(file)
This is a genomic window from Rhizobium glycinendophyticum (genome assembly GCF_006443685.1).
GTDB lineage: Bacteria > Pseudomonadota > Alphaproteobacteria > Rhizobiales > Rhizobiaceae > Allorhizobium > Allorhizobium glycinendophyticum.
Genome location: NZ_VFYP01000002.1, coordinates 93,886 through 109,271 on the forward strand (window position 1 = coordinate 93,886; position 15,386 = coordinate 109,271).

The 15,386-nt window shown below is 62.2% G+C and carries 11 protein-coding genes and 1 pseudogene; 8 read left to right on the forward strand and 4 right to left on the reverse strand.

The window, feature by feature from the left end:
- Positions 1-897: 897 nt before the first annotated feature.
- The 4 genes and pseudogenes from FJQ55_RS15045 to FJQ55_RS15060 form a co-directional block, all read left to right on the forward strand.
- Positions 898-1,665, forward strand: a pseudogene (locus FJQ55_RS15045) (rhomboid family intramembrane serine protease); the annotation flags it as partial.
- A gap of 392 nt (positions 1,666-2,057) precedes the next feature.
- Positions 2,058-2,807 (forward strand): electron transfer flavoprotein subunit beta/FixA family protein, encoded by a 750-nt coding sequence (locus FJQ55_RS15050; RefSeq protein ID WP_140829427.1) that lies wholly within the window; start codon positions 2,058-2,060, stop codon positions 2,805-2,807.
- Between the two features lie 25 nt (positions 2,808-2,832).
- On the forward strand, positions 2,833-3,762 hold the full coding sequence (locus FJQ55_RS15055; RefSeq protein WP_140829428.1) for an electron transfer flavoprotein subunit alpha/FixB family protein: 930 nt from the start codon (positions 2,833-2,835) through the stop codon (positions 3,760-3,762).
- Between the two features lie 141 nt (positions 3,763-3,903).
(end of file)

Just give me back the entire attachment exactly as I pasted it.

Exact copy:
This is a genomic window from Rhizobium glycinendophyticum (genome assembly GCF_006443685.1).
GTDB lineage: Bacteria > Pseudomonadota > Alphaproteobacteria > Rhizobiales > Rhizobiaceae > Allorhizobium > Allorhizobium glycinendophyticum.
Genome location: NZ_VFYP01000002.1, coordinates 93,886 through 109,271 on the forward strand (window position 1 = coordinate 93,886; position 15,386 = coordinate 109,271).

The 15,386-nt window shown below is 62.2% G+C and carries 11 protein-coding genes and 1 pseudogene; 8 read left to right on the forward strand and 4 right to left on the reverse strand.

The window, feature by feature from the left end:
- Positions 1-897: 897 nt before the first annotated feature.
- The 4 genes and pseudogenes from FJQ55_RS15045 to FJQ55_RS15060 form a co-directional block, all read left to right on the forward strand.
- Positions 898-1,665, forward strand: a pseudogene (locus FJQ55_RS15045) (rhomboid family intramembrane serine protease); the annotation flags it as partial.
- A gap of 392 nt (positions 1,666-2,057) precedes the next feature.
- Positions 2,058-2,807 (forward strand): electron transfer flavoprotein subunit beta/FixA family protein, encoded by a 750-nt coding sequence (locus FJQ55_RS15050; RefSeq protein ID WP_140829427.1) that lies wholly within the window; start codon positions 2,058-2,060, stop codon positions 2,805-2,807.
- Between the two features lie 25 nt (positions 2,808-2,832).
- On the forward strand, positions 2,833-3,762 hold the full coding sequence (locus FJQ55_RS15055; RefSeq protein WP_140829428.1) for an electron transfer flavoprotein subunit alpha/FixB family protein: 930 nt from the start codon (positions 2,833-2,835) through the stop codon (positions 3,760-3,762).
- Between the two features lie 141 nt (positions 3,763-3,903).